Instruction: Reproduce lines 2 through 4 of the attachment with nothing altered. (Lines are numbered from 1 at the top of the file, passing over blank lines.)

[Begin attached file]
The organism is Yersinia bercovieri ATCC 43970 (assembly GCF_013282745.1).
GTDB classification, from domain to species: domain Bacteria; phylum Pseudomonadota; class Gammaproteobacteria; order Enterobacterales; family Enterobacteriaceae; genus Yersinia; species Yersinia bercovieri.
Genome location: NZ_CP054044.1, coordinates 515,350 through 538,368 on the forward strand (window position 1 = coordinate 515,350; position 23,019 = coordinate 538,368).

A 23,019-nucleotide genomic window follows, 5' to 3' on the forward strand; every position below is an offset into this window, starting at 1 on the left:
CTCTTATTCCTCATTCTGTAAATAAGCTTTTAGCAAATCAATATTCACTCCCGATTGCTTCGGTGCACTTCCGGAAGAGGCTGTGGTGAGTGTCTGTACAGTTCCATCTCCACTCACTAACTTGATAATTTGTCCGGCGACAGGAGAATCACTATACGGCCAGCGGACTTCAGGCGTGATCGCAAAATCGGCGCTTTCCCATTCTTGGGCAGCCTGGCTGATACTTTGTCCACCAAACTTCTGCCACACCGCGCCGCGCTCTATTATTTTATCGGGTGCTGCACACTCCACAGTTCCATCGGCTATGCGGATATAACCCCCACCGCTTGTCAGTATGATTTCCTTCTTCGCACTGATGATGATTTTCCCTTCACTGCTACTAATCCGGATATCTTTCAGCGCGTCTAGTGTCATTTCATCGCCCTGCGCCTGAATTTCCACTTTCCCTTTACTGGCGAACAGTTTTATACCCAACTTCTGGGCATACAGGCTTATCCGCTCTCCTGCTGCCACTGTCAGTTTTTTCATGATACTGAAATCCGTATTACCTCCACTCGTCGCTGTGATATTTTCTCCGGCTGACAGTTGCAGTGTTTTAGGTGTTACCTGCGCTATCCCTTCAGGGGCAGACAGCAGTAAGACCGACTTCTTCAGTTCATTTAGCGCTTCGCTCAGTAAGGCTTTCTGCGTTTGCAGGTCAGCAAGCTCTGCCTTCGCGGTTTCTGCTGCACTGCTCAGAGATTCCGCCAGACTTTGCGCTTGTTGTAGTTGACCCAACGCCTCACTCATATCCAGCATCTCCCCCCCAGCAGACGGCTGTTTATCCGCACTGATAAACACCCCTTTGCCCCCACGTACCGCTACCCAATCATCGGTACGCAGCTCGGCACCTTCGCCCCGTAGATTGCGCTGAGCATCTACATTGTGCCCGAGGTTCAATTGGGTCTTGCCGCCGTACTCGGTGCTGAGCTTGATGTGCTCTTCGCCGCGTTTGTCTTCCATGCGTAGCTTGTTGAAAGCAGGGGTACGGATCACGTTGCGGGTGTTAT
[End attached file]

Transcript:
GTDB classification, from domain to species: domain Bacteria; phylum Pseudomonadota; class Gammaproteobacteria; order Enterobacterales; family Enterobacteriaceae; genus Yersinia; species Yersinia bercovieri.
Genome location: NZ_CP054044.1, coordinates 515,350 through 538,368 on the forward strand (window position 1 = coordinate 515,350; position 23,019 = coordinate 538,368).

A 23,019-nucleotide genomic window follows, 5' to 3' on the forward strand; every position below is an offset into this window, starting at 1 on the left: